According to Ariel Fox Johnson, a senior counsel for global policy at Common Sense Media (which advocates for a better and safer internet for children and teens), social media poses some special risks for kids: It can exacerbate mental illness and loneliness, introduce children to potentially predatory strangers and adults, expose their personal information to private companies and governments and preserve what they say online for an unforgiving future. Everything Yubo is trying to create sits right at the tangle of this web of problems — and the app's founders say they are trying to solve them.

The birth of Yubo

What eventually became Yubo was once just a Snapchat discovery tool. Lazimi, Jérémie Aouate and Arthur Patora, friends at an engineering school in Paris, wanted to build a simple tool where people could find new friends on Snapchat. They had noticed an increasingly odd phenomenon, where Snapchat users were posting their usernames on Facebook, on websites, anywhere they could find, all so they could get new people to add them on Snapchat.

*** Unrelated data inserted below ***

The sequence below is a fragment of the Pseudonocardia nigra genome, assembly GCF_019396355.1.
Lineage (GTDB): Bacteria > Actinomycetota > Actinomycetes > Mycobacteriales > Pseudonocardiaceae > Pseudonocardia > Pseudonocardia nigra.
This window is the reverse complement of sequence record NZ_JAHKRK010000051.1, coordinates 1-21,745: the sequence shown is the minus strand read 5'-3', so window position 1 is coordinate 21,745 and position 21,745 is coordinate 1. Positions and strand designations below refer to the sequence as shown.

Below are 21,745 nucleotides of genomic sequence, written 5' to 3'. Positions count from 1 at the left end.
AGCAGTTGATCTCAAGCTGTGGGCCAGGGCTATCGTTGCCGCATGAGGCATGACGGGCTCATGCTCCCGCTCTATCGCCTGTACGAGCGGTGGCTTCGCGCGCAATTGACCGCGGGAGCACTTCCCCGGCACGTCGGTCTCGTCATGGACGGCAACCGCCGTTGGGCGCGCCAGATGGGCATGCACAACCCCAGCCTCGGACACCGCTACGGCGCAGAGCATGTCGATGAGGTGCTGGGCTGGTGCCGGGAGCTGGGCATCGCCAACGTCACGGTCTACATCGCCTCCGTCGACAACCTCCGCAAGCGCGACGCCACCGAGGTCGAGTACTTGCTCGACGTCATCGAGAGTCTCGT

So Lazimi and his friends built what was essentially Tinder for Snapchat friends. You could swipe left or right on someone to decide if you wanted to add them to your Snap. And tens of thousands of people started using the tool, eventually prompting them to ask: Why?

They landed on loneliness. All of the people using their tool were teenagers. They just wanted new friends online. "At this point, we understood that they were mainly looking to have meaningful interaction with other people, and there is a strong need for socializing online," Lazimi said.

But taking a basic dating app for Snapchat and turning it into a massively successful social platform is not something that just happens. Especially when you are trying to build a self-sufficient app that not only rejects the traditional revenue models for social but also creates productive friendships for perhaps the most difficult audience.

So Lazimi and his friends got their start with $20,000 from a group of investors. They had to find a way to make the money last for a year in London, split three ways, so they rented a house and then sublet one of the bedrooms to another renter for extra cash. With one person sleeping in the living room, they spent almost an entire year building the first version of Yubo, almost never leaving, hardly sleeping. If there's a stereotype for the early life of a startup, they were living it.